To actually instate, a command including the G41 or G42 (whichever is appropriate), the D word, and a movement in X and/or Y to the first surface to mill will be given. Note that this can be done in a rapid motion (if the cutter is clear of the workpiece) or a straight line motion. Cutter radius compensation cannot be instated during a circular motion. In our case, cutter radius compensation will be instated during a motion from point one to point two.
Once cutter radius compensation is instated, it remains in effect until it is cancelled. It is during these motions under the influence of cutter radius compensation that the contour is milled (in our case only one surface is milled - a movement to point three). In many cases, however, there will be several surfaces to mill. Point out that the control will be constantly looking ahead in the program to determine what's coming up in the next command. Based upon what it sees, it will continue to keep the cutter on the left or right side of all surfaces it sees (based upon whether G41 or G42 is used to instate).
Finally, cutter radius compensation must be cancelled. And again, G40 is used to cancel. We recommend retracting the tool in Z (if possible) prior to cancelling. So after the movement from point two to point three, the tool will be retracted (at rapid) and a G40 will be specified.
Here is an example program that shows the three steps to using cutter radius compensation. Note that we're assuming the control has but one register per offset.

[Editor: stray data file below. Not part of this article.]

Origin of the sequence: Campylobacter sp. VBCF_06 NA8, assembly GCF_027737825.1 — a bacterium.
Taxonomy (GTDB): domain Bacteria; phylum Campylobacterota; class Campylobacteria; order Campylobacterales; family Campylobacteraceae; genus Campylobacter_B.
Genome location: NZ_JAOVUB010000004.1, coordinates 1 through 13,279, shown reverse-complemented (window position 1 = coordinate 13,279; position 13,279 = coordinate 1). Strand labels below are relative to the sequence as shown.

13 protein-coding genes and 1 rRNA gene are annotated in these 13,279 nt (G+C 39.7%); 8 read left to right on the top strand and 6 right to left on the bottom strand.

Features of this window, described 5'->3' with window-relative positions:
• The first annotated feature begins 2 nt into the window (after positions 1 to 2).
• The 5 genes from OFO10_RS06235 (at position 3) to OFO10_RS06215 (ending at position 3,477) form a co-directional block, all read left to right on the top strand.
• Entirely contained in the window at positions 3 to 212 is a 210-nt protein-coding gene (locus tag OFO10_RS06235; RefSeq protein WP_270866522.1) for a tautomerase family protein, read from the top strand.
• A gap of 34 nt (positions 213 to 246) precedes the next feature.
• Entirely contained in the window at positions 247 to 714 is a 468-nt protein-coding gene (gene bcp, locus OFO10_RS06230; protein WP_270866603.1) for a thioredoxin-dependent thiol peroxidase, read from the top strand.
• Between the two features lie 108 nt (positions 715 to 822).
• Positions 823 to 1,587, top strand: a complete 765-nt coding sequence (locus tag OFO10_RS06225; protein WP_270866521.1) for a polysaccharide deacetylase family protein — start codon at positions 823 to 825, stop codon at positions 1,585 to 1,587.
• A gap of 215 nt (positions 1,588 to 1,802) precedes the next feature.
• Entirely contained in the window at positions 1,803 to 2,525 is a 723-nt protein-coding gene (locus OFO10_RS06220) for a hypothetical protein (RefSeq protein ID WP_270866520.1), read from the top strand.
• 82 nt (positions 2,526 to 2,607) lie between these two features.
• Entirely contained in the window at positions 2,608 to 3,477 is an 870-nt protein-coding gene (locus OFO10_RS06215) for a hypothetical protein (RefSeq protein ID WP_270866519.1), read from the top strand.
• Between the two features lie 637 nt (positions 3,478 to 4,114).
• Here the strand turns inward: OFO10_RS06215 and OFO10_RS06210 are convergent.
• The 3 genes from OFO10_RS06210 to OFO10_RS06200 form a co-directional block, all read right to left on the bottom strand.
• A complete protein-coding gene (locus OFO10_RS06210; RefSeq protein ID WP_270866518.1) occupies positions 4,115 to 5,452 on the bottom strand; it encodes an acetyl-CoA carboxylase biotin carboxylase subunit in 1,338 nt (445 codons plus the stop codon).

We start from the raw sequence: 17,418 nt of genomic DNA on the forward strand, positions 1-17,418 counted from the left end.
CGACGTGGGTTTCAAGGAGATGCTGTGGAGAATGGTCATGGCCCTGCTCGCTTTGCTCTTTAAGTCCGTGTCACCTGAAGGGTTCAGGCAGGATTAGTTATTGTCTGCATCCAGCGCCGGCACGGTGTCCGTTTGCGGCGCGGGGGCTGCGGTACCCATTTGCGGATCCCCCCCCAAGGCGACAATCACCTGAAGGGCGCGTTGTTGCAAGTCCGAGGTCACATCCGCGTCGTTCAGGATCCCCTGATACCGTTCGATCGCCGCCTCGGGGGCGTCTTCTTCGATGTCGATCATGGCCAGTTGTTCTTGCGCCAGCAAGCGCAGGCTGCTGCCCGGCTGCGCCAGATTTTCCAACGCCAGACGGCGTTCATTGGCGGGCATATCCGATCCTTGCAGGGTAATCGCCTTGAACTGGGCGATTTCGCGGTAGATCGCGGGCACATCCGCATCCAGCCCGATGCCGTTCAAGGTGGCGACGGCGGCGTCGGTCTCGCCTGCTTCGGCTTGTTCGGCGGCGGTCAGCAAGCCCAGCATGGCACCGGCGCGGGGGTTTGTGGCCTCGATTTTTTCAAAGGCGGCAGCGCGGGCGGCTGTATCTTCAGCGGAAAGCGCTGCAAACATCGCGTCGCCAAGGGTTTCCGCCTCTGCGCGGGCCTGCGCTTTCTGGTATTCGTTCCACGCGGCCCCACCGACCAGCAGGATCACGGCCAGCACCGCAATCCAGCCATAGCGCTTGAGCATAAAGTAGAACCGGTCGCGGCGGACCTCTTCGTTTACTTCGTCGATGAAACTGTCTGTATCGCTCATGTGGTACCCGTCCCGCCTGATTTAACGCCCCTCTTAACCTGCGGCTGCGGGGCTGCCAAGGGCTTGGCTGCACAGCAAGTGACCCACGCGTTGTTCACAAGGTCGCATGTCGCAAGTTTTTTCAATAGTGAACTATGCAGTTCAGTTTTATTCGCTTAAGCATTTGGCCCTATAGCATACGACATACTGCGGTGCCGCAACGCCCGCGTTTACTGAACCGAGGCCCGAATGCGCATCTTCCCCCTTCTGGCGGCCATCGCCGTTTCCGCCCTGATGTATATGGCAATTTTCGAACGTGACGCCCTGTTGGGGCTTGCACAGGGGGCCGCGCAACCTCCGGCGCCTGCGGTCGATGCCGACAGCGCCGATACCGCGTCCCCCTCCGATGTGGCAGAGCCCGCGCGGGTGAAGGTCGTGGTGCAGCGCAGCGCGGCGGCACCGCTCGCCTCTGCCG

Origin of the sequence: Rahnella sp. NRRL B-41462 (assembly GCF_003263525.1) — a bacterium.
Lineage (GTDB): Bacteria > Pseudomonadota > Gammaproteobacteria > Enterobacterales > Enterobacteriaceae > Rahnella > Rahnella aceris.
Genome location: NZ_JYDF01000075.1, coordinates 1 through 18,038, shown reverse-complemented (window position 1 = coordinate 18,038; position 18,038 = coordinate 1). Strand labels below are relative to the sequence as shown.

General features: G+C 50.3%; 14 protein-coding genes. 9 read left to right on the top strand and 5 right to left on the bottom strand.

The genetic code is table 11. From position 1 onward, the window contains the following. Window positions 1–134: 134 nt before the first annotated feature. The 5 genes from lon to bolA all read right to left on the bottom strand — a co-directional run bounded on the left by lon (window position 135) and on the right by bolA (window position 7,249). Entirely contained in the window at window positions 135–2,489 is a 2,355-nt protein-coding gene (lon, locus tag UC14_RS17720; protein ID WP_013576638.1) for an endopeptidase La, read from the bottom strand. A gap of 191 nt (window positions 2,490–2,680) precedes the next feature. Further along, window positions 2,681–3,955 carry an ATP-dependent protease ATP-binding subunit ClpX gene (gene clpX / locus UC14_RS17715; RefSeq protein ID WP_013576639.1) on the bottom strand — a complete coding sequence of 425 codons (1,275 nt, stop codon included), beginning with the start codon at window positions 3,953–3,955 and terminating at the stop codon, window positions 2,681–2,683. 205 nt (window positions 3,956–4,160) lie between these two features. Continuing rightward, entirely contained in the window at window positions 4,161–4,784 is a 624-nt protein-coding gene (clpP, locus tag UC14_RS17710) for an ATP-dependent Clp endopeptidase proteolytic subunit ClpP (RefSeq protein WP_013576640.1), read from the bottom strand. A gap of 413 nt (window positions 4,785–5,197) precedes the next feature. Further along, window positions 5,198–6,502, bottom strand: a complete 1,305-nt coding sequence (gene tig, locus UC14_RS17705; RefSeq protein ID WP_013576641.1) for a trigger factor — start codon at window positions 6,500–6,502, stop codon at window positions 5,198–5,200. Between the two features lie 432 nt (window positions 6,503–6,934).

O0002 (Program number)
N005 T01 M06 (Place 1.0 milling cutter in spindle)
N010 G54 G90 S500 M03 T02 (Select coordinate system, absolute mode, start spindle and get the next tool ready)
N015 G00 X6.6 Y-0.6 (Rapid to first XY position)
N020 G43 H01 Z0.1 (Instate tool length compensation, rapid to Z0.1)
N025 G01 Z-1.1 F50.0 (Fast feed to work surface)
N030 M08 (Turn on coolant)
N035 G42 D31 X6.0 (Instate cutter radius compensation, note conventional milling is being done)
N040 Y4.6 F6.0 (Mill right side)
N045 G00 Z0.1 (Retract)
N050 G40 M09 (Cancel cutter radius compensation, turn off coolant)
N055 G91 G28 Z0 M19 (Return to tool change position, orient spindle)
N060 M01 (Optional stop)
Trial machining considerations
Explain that cutter radius compensation allows a setup person to easily trial machine XY surfaces. When they see an XY surface that has a critical tolerance, they can simply increase the cutter radius compensation value (by a value of 0.010 inch is usually good enough). This will make the machine think that the cutter is larger in diameter than it really is - and it will keep it away from the surface being machined. Once the tool has machined the surface, the program is stopped and the surface is measured. The offset will then be adjusted based upon the findings of the measurement. The tool will then be rerun. The next time it cuts, the surface will be within the tolerance band.
With milling cutters that machine critical XY surfaces it's likely that tool wear will impact the surfaces being machined. As tools wear, their tendency will be to become smaller in diameter. And again, with most tools, they won't shrink enough during their lives to cause a dimension to go out of tolerance. But for those tools that machine extremely critical XY tolerances, the operator may have to reduce the cutter radius compensation value before the tool is completely dull.
What about turning centers?
While our discussions have applied only to machining center compensation types, many of these same points apply to turning center compensation types (geometry offset, wear offsets, and tool nose radius compensation). The entire introduction will apply nicely Geometry offsets are similar to fixture offsets in that they are used to assign program zero. And tool nose radius compensation is quite similar to cutter radius compensation. Rest assured that our Turning Center Curriculum does include appropriate presentations for these features.